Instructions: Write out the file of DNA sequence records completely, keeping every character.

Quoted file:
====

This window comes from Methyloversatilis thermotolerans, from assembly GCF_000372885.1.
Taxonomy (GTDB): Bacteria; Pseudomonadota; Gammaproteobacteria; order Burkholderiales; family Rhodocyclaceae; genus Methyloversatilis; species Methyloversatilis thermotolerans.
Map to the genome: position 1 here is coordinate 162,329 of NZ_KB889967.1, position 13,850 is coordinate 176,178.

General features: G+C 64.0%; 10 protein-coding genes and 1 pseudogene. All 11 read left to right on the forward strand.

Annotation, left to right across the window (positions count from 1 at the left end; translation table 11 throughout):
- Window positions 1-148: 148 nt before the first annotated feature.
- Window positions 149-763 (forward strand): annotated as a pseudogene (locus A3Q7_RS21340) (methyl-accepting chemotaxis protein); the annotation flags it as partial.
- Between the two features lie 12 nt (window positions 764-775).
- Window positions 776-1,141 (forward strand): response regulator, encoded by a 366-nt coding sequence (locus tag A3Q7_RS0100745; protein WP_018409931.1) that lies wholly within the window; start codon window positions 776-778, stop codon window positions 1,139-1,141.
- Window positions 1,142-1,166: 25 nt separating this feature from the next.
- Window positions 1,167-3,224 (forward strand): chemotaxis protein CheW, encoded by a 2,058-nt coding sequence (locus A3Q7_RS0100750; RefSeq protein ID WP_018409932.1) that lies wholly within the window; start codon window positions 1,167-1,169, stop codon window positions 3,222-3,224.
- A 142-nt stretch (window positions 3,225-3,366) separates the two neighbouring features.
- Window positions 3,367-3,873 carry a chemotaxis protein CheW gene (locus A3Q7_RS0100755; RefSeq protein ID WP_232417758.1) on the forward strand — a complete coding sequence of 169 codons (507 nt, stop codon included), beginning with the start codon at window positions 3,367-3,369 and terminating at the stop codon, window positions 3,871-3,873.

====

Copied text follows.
This window comes from Methyloversatilis thermotolerans, from assembly GCF_000372885.1.
Taxonomy (GTDB): Bacteria; Pseudomonadota; Gammaproteobacteria; order Burkholderiales; family Rhodocyclaceae; genus Methyloversatilis; species Methyloversatilis thermotolerans.
Map to the genome: position 1 here is coordinate 162,329 of NZ_KB889967.1, position 13,850 is coordinate 176,178.

General features: G+C 64.0%; 10 protein-coding genes and 1 pseudogene. All 11 read left to right on the forward strand.

Annotation, left to right across the window (positions count from 1 at the left end; translation table 11 throughout):
- Window positions 1-148: 148 nt before the first annotated feature.
- Window positions 149-763 (forward strand): annotated as a pseudogene (locus A3Q7_RS21340) (methyl-accepting chemotaxis protein); the annotation flags it as partial.
- Between the two features lie 12 nt (window positions 764-775).
- Window positions 776-1,141 (forward strand): response regulator, encoded by a 366-nt coding sequence (locus tag A3Q7_RS0100745; protein WP_018409931.1) that lies wholly within the window; start codon window positions 776-778, stop codon window positions 1,139-1,141.
- Window positions 1,142-1,166: 25 nt separating this feature from the next.
- Window positions 1,167-3,224 (forward strand): chemotaxis protein CheW, encoded by a 2,058-nt coding sequence (locus A3Q7_RS0100750; RefSeq protein ID WP_018409932.1) that lies wholly within the window; start codon window positions 1,167-1,169, stop codon window positions 3,222-3,224.
- A 142-nt stretch (window positions 3,225-3,366) separates the two neighbouring features.
- Window positions 3,367-3,873 carry a chemotaxis protein CheW gene (locus A3Q7_RS0100755; RefSeq protein ID WP_232417758.1) on the forward strand — a complete coding sequence of 169 codons (507 nt, stop codon included), beginning with the start codon at window positions 3,367-3,369 and terminating at the stop codon, window positions 3,871-3,873.